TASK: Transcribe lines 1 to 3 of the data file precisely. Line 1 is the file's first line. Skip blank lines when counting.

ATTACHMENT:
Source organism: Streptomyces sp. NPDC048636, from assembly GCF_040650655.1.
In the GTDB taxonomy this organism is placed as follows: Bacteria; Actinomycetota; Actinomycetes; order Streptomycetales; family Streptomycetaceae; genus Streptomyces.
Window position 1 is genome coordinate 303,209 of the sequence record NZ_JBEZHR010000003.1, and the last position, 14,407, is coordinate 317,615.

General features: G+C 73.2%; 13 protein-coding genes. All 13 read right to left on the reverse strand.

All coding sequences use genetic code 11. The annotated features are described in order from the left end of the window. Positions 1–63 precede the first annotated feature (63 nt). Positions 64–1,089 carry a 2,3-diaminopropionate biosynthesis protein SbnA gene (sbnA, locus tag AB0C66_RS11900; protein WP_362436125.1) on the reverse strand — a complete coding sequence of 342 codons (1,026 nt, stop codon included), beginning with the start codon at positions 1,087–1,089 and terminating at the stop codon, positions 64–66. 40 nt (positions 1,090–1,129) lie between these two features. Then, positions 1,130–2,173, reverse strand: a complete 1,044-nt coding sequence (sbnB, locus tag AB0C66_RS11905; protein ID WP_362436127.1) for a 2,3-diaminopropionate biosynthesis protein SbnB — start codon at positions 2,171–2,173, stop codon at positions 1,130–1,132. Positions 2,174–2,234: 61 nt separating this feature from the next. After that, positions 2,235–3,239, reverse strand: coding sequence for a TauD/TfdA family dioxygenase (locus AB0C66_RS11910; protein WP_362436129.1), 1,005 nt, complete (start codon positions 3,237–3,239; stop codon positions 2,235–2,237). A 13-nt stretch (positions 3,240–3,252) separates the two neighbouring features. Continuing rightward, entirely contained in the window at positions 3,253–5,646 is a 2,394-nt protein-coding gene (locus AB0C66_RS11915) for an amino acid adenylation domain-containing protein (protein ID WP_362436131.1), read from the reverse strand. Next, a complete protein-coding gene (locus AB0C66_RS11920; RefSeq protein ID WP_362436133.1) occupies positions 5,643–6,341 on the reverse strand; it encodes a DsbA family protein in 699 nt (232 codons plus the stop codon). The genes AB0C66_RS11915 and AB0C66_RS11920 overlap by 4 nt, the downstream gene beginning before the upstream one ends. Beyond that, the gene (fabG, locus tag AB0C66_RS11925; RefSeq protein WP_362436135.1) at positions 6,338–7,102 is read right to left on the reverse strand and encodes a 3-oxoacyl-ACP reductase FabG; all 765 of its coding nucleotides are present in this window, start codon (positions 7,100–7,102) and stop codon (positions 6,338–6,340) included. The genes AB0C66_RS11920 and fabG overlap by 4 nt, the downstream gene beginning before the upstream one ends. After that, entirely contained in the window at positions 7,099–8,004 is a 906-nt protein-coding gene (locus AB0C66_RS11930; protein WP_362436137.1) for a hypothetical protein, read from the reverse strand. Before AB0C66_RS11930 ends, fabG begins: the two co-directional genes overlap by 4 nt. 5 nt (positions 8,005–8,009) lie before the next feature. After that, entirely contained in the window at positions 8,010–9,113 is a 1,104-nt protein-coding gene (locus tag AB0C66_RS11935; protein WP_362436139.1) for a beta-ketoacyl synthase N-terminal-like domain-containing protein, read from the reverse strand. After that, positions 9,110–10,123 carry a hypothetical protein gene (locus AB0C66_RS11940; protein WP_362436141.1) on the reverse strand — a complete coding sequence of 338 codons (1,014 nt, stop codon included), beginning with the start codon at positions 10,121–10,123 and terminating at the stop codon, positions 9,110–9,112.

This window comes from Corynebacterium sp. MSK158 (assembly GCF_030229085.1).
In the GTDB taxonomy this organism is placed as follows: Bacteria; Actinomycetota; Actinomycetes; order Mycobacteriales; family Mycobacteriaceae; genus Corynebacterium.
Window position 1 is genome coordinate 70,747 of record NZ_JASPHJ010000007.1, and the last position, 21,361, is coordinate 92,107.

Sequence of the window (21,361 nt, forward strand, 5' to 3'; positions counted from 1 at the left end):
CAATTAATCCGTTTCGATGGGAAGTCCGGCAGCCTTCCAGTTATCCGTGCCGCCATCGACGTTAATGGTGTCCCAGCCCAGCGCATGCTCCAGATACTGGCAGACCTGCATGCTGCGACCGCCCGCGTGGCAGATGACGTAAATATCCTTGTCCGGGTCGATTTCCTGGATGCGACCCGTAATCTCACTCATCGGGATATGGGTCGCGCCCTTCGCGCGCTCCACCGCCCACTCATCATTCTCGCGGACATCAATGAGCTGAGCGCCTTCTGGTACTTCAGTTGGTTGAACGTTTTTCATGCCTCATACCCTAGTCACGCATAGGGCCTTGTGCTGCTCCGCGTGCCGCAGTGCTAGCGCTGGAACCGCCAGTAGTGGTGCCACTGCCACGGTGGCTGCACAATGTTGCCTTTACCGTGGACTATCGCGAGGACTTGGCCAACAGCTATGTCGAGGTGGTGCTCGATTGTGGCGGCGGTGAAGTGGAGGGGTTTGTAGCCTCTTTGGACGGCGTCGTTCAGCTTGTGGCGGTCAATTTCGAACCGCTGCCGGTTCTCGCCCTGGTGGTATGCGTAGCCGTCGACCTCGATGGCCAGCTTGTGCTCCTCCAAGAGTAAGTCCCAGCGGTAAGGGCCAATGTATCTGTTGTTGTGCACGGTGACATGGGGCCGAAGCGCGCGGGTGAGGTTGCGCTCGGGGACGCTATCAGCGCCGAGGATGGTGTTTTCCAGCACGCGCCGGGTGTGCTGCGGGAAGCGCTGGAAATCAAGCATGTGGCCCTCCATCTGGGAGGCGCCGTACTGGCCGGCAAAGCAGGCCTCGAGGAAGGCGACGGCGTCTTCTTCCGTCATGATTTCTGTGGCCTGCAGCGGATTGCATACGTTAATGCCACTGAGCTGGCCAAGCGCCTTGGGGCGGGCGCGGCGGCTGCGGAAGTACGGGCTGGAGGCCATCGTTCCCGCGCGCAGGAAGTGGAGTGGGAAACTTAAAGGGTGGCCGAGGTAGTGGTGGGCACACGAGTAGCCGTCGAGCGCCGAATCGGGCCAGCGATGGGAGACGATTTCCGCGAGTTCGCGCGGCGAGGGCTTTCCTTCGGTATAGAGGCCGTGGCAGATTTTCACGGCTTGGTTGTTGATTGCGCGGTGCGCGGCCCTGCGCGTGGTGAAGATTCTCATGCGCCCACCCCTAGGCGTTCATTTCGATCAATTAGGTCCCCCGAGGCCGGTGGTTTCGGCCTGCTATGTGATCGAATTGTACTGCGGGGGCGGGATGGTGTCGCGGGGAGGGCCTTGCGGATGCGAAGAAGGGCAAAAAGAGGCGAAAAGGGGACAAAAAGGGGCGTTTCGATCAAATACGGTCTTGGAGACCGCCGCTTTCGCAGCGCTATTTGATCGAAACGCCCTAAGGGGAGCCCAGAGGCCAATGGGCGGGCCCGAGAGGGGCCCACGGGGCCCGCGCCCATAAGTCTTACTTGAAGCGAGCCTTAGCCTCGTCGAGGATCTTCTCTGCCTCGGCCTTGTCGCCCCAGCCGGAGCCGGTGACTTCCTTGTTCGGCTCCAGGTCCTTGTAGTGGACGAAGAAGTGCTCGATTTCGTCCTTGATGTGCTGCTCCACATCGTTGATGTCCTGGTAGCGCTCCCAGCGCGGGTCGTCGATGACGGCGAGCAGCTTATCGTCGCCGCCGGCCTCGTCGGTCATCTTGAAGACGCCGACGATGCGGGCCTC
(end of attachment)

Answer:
Source organism: Streptomyces sp. NPDC048636, from assembly GCF_040650655.1.
In the GTDB taxonomy this organism is placed as follows: Bacteria; Actinomycetota; Actinomycetes; order Streptomycetales; family Streptomycetaceae; genus Streptomyces.
Window position 1 is genome coordinate 303,209 of the sequence record NZ_JBEZHR010000003.1, and the last position, 14,407, is coordinate 317,615.